love); defaults cause discomfort because we did not use the energy in
the confrontation, and so that energy festers within us.
- Anger. It is a reaction to a perceived harm to our physical
health or our ego boundaries (including everything which we
ascribe with our human self -- our family, or home, our plans, our
freedoms, etc.) Its purpose: It gives us a heightened sense of
individuality and territoriality, and an increase of energy which
is given to us specifically to deal with the threat. The defaults
include resentment, and bitterness.
- Anxiety. It is not an emotion; it is the default of fear. If
we ignore the problem which is evoking fear, the energy remains as
a vague anxiety. To resolve the anxiety, we have to backtrack
through it to find the original fear and then confront the issue
which frightens us.
- Depression. It is not an emotion; it is a default due to a
failure to obey our impulses toward life and action. Emotions are
characterized by a release of energy, and a drive toward action;
depression is characterized by diminished energy and drive,
because most of the original energy has already dissipated. (As I
said previously, the descriptions in this list deal mostly with
energy; obviously, depression and the other conditions also
have other aspects, particularly related to our thoughts.)
- Envy. It is not an emotion; it is a default, characterized by
the festering energy which we are not using in an effort to
acquire that which we envy, and it is characterized also by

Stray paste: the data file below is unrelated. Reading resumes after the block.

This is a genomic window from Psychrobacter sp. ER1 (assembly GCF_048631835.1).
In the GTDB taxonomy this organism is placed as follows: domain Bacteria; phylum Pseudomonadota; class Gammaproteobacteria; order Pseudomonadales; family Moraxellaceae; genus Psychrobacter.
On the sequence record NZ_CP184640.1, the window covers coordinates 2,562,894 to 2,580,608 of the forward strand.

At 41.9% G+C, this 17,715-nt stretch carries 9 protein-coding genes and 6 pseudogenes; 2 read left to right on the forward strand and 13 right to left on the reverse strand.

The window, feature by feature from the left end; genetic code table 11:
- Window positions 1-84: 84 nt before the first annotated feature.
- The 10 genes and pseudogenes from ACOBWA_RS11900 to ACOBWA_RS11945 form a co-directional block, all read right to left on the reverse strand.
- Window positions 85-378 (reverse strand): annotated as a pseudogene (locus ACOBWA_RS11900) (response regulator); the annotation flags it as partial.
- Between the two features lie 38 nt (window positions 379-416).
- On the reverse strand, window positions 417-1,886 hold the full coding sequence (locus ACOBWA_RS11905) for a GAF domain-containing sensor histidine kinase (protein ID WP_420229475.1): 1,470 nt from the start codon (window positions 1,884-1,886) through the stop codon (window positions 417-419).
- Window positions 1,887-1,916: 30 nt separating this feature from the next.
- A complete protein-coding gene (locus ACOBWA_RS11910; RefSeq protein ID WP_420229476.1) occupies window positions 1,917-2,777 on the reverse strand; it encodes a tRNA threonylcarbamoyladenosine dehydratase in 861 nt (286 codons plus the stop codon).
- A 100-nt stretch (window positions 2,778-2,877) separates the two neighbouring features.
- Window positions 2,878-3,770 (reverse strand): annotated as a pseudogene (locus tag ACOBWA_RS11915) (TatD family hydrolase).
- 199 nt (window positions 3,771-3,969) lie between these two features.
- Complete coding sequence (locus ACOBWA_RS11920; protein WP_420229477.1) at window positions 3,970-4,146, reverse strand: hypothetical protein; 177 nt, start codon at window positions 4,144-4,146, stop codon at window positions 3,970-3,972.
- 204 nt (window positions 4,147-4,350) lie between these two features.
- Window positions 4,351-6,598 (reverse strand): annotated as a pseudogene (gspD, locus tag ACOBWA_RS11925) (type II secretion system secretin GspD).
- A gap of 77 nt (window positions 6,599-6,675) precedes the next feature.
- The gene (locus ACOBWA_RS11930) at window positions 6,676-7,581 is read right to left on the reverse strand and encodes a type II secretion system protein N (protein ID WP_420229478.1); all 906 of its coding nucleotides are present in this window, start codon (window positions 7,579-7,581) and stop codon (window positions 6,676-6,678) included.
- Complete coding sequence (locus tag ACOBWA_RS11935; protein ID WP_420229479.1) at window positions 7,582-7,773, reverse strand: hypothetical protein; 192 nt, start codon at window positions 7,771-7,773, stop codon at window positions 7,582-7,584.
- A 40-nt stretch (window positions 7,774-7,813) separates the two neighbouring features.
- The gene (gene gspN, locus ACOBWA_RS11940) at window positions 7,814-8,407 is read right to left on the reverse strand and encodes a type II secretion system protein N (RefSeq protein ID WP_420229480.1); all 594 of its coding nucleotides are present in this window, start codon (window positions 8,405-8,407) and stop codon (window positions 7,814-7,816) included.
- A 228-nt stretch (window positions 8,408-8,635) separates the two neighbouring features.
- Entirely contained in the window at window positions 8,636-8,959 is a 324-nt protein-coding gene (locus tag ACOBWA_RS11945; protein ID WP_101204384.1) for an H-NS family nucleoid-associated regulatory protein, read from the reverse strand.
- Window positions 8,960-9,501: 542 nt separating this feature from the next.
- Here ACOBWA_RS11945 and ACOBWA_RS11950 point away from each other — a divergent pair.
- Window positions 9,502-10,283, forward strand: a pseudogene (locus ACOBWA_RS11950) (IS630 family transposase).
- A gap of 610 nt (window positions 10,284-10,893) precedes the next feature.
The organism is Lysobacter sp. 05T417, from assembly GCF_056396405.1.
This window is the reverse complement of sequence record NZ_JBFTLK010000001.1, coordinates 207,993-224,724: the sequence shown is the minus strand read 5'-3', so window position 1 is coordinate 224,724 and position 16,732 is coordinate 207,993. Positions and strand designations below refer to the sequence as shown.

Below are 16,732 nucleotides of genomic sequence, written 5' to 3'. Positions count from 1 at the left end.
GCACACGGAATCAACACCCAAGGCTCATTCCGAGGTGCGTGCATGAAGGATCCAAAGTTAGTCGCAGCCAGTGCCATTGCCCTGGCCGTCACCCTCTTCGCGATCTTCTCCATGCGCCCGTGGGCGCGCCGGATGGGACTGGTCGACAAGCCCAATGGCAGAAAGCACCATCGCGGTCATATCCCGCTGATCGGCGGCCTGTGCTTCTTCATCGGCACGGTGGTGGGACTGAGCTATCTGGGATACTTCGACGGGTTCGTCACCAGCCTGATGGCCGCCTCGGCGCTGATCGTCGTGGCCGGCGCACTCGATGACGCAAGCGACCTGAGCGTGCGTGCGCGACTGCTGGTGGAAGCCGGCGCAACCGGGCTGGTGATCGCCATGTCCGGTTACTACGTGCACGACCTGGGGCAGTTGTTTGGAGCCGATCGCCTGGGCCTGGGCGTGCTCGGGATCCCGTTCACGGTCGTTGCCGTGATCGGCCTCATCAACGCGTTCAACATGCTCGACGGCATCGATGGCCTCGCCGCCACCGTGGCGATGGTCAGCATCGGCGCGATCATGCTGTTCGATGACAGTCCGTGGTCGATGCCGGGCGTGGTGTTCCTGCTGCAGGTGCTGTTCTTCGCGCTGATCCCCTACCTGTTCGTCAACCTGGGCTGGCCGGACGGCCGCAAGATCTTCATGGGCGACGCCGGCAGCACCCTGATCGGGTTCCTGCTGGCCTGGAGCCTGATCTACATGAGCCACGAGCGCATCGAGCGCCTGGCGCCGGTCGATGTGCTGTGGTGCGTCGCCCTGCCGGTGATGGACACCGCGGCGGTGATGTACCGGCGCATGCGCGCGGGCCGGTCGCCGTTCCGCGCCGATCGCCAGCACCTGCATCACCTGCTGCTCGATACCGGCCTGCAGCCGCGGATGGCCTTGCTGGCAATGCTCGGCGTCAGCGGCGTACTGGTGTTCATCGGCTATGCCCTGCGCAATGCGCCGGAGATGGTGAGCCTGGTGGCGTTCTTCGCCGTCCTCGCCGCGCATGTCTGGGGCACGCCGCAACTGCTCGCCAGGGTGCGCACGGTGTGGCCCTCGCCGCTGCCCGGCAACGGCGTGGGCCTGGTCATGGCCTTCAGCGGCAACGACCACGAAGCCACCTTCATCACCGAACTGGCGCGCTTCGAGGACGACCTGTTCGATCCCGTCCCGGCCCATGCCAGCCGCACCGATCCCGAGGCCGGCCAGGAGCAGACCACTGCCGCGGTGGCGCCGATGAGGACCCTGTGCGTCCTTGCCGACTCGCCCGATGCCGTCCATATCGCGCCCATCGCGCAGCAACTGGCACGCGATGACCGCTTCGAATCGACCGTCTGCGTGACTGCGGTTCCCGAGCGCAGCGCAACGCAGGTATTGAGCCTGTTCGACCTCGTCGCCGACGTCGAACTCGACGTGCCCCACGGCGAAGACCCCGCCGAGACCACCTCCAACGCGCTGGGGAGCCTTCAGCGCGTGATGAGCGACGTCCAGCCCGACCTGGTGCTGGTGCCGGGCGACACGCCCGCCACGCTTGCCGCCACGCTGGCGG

thoughts of hatred toward the owner of the envied object (as
though his or her ownership is a threat to our ability to own
- Fear. Like anger, fear is a reaction to a perceived threat;
anger is a response to damage which seems to have occurred
already, but fear is a response to the possible damage
which might occur. The purpose of fear: to release energy so that
we can confront the circumstance; the energy which is associated
with fear stimulates our thinking processes (in contrast with
anger's stimulation of the body), so that we can think more
clearly to analyze the threat and devise a plan. (In practice,
however, fear tends to "paralyze" us; the energy is present, but
we do not use it, and so this lingering energy becomes an
impediment to action and thought.) The default is anxiety.
- Frustration. This can be a blend of anger and sadness; we are
angry at the blockage in our movement, and sad that we have not
yet achieved our goal.
- Grief. This is not an emotion; it is a default, characterized
by a gearing-down of a portion of the body's energy system; this
gearing-down is a necessary action because the person or activity
which was receiving the flow of energy and love is no longer
there. The channels are being shut down; the energy which was to
be directed is being dissipated.
- Guilt. This is not an emotion; it is a default, characterized
by the discomfort caused by the festering energy which we are not
using in an effort to attain our goals. Aside from the energy
aspect of guilt, it is a useful and vital alarm mechanism that
informs us that we have violated our values (regardless of what
those values might be).
- Happiness. Dynamically, this is the opposite of grief; instead
of closing ourselves down, we are opening ourselves so that more
energy can flow through us, for a fuller connection to the life
- Jealousy. Jealousy is directed primarily toward a person who
owns a coveted object; envy is directed more toward the object
itself, but the dynamic is the similar. In both cases, there is a
festering energy because we are dwelling on our desire instead of